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Fitting a High Hip vs. Sway Back
Fabric rolls up on my skirts and pants just below the waistband across the back. I was told this means I have a swayback, but I altered for the swayback, and the fabric still rolls up. What’s going on?
—Ellen Branwynn, Roxbury, Conn.
A high-hip curve and sway back are commonly confused figure variations, says fitting expert Judith Rasband, because they can exhibit similar symptoms, particularly the one you mention: excess fabric at the back waist. I suspect that you’re dealing with a high-hip curve because you say that your fitting problem is the same on pants and skirts; whereas, a swayback causes different problems on pants and skirts. The drawings below should help you see for yourself the difference between these two variations. I’ll describe how I’d alter for each variation, starting with the high-hip curve.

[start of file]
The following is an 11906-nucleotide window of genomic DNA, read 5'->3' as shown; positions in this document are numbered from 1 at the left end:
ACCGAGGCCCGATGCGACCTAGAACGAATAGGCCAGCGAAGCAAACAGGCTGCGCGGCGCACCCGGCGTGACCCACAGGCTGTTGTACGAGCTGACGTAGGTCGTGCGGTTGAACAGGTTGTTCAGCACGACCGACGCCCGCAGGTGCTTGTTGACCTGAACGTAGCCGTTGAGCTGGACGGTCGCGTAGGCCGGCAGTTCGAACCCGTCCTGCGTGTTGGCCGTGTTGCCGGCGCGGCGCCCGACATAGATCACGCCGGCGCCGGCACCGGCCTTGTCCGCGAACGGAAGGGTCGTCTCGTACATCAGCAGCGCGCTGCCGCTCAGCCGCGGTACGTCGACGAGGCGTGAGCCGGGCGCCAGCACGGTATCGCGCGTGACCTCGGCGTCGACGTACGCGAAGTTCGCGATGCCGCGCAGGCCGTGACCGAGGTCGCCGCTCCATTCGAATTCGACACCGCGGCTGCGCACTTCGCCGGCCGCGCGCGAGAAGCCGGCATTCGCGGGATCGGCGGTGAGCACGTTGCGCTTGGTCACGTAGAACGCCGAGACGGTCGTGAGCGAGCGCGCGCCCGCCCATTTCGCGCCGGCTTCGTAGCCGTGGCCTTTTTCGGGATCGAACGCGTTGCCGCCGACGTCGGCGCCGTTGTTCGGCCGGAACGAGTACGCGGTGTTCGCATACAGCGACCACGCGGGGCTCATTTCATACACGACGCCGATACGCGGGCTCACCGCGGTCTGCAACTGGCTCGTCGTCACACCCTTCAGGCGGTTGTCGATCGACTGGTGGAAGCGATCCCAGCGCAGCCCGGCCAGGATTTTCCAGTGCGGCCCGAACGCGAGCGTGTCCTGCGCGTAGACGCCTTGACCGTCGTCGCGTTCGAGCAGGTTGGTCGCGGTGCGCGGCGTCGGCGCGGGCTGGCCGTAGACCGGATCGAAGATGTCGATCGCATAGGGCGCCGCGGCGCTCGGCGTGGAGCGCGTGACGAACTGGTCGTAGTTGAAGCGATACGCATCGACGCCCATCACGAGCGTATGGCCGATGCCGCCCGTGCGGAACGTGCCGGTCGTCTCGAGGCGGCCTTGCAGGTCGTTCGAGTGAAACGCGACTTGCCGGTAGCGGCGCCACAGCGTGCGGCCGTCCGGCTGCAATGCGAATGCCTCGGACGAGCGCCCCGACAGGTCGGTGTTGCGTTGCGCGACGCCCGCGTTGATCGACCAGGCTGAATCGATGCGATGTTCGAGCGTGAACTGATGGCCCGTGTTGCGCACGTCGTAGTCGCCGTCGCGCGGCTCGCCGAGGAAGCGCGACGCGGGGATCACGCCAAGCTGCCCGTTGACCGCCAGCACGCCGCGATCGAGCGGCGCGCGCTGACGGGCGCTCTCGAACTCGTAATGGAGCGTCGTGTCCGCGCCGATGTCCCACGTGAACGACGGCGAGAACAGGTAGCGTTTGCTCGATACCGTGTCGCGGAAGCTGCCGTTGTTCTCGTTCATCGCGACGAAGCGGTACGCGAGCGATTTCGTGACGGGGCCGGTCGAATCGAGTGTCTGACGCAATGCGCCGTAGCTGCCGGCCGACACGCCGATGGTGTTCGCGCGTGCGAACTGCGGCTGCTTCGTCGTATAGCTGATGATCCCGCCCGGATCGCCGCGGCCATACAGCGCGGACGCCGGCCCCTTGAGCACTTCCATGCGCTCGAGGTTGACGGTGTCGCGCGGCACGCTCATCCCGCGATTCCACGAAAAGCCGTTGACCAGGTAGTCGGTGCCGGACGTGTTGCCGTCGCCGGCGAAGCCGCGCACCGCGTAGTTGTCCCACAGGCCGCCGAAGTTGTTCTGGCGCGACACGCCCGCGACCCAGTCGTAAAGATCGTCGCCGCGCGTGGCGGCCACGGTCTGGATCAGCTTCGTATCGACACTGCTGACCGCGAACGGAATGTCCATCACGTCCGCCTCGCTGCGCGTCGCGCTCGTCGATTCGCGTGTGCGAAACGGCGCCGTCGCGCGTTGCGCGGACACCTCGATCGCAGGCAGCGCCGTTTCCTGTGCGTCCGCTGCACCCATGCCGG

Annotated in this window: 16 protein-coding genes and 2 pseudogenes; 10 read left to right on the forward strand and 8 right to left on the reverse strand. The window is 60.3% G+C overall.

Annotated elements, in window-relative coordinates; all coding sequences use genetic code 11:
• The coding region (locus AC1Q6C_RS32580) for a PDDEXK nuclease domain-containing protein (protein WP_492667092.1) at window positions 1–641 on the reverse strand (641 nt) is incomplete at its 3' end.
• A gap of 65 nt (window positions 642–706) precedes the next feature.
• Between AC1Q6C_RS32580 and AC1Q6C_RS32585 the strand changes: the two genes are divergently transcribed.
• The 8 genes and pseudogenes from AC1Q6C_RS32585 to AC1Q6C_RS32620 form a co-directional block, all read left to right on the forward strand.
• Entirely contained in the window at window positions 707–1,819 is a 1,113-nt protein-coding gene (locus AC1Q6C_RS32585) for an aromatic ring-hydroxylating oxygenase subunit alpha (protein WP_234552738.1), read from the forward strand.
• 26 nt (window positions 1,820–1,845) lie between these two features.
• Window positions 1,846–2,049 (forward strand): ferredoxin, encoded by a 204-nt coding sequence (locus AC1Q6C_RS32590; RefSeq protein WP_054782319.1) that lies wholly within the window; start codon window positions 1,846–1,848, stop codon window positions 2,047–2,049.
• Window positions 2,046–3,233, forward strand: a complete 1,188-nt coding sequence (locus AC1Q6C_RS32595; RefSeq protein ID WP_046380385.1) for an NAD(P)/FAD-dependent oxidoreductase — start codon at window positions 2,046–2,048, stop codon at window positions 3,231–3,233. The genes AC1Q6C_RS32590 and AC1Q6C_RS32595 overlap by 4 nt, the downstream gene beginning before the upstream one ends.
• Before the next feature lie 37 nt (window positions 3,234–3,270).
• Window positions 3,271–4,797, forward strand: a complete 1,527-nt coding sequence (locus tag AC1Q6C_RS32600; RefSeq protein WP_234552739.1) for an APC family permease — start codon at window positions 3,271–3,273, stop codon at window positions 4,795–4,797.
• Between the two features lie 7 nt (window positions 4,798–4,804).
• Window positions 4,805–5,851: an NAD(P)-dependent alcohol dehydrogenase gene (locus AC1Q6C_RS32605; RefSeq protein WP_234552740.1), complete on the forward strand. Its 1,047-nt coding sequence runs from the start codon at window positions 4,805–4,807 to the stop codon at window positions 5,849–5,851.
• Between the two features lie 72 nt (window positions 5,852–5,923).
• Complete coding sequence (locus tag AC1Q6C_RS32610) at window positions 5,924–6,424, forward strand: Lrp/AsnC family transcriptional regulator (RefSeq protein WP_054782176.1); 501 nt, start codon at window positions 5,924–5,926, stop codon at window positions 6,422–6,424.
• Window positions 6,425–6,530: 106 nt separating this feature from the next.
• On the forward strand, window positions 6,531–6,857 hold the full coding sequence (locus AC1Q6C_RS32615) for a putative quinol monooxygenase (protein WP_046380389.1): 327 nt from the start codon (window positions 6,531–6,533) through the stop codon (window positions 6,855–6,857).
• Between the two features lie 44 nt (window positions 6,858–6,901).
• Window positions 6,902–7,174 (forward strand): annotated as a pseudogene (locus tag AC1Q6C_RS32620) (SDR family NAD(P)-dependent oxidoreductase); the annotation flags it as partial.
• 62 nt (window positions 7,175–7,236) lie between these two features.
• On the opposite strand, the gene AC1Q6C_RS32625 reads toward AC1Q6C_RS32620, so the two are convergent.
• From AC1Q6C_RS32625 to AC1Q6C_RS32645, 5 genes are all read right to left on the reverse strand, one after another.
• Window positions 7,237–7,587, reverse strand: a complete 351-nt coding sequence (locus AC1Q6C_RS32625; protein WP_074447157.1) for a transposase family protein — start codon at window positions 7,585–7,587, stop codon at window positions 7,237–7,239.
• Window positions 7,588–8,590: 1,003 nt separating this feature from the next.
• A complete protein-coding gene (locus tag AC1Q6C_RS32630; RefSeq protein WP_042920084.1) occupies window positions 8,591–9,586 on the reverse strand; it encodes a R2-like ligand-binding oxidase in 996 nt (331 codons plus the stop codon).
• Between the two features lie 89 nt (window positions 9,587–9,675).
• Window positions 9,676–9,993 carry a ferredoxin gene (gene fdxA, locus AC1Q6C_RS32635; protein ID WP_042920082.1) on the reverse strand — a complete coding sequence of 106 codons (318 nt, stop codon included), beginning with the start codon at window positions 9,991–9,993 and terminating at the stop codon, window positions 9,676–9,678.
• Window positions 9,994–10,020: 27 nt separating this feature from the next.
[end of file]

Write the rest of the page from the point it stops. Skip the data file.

Most patterns are designed to accommodate the full hip circumference about 7 to 8 in. below the waist. In reality, the full hip circumference may be as little as 1 in. or as much as 10 in. below the waist. A high-hip curve is generally positioned within 2 to 4 in. below the waist, with obvious weight deposited just in the back of where a garment side seam would be. A high-hip curve often comes in combination with a large abdomen and a flat bottom. A low-hip curve is generally positioned 8 to 10 in. below the waist, with obvious weight deposited just opposite crotch level on the side thighs, where a garment side seam would lie, and slightly behind. Some figure types feature a combination of high- and low-hip curves, sometimes smoothly curved between, sometimes with a slight indentation between the two curves. Each of these variations can coexist with a swayback.
In any case, a high-hip curve generally requires both added length and added width:…
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